Importing iptables Configurations Into Firewall Builder - Page 2

After the import is completed, the newly created firewall object will be displayed in the object tree. If you expand the Objects system folder, as shown in the figure below, you can also see the Address and Network objects that were created during the import process.

After the firewall object is created in the object tree there are typically a few more steps required in order to be able to manage your firewall configuration using Firewall Builder.



There is not enough information in the iptables configuration for Firewall Builder to deterministically determine what interfaces and IP addresses are configured on the firewall. During the import if a rule contains either "-i" or "-o" interface references Firewall Builder will add the interface to the firewall object, but some interfaces may not be used in rules and therefore will not be detected.

In the example configuration that was imported for linux-1, both the eth0 and eth1 interfaces were used in the configuration, so the firewall object includes these interfaces. By default Firewall Builder marks these interfaces as Unnumbered.

To update the eth0 interface, double-click it to open it for editing. The figure below shows how to set a label for the interface and to identify that it should have a static IP address.

To add an IP address to the eth0 interface, right-click on the interface in the object tree and select New Address to add an IP address to the interface as shown in the figure below. Set the IP address and netmask to match your environment.

You may also need to add additional interfaces to the firewall object depending on what Firewall Builder was able to detect from the iptables rules. To add a new interface right-click the firewall object (in our example linux-1) and select New Interface. Add the interface name and label and set the type if necessary. The default type is Static IP address.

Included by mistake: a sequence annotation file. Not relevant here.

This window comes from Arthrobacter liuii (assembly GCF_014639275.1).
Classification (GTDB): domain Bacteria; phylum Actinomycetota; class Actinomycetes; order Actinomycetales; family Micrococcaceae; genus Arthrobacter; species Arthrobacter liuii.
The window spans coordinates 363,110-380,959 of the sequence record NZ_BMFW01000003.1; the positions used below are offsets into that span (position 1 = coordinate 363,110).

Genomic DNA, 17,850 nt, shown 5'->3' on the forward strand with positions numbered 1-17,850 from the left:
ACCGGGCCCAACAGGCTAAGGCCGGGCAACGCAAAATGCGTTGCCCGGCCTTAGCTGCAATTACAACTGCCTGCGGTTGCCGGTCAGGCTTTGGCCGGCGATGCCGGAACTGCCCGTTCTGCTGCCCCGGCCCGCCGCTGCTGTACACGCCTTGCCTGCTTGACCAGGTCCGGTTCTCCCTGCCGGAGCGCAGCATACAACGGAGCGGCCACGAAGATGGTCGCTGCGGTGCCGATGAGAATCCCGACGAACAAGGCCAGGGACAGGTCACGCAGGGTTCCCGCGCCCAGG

Just like in the previous example, to add a new IP address to any interfaces that you configure right-click on the interface in the object tree and select New Address.



During the import of the linux-1.conf file. Firewall Builder displayed a warning message that there were rules defined to allow RELATED and ESTABLISHED traffic to the firewall. Instead of having to explicitly have a rule for this, Firewall Builder has a configuration option controlling this behavior.

To view the configuration option controlling RELATED and ESTABLISHED traffic double-click on the firewall object and click on the Firewall Settings button in the Editor Panel. The dialog window will open with the Compiler tab selected. About halfway down the window is the checkbox that controls RELATED and ESTABLISHED traffic, which is enabled by default.

By default Firewall Builder is set to allow RELATED and ESTABLISHED traffic, so the imported rules 0 and 2 are not necessary. To remove these rules right-click the rule number and select Remove Rule as shown in the diagram below.

The specific rule numbers will vary based on your configuration, but the rules created for matching RELATED and ESTABLISHED traffic are identifiable by the use of the predefined ESTABLISHED object in the Service field of the rule.


NAT Rules

To view the imported NAT rules, double-click the NAT object under the linux-1 object in the tree. In this example, there is a single source NAT rule that translates inside addresses to the eth0 (outside) interface of the firewall.

Since this matches what we want, there is nothing to change in the NAT rules.


User-Defined Chains

If your iptables configuration includes user-defined chains, Firewall Builder will create a new Policy object for each user chain and will use the Branch feature to jump from the main Policy to the user chain Policy. In our example linux-1.conf configuration there is a user chain called LOGDROP that has 2 rules. The first rule logs the packet and the second rule drops it.

To view the rules in the LOGDROP policy, double-click the LOGDROP policy object located under the linux-1 firewall object. This will open the rules in the Rules Editor as shown in the figure below.

Depending on your configuration you may be able to move some of the rules from a user defined chain Policy to the main Policy object.

Your firewall is now ready to be edited and maintained using Firewall Builder.

Share this page:

0 Comment(s)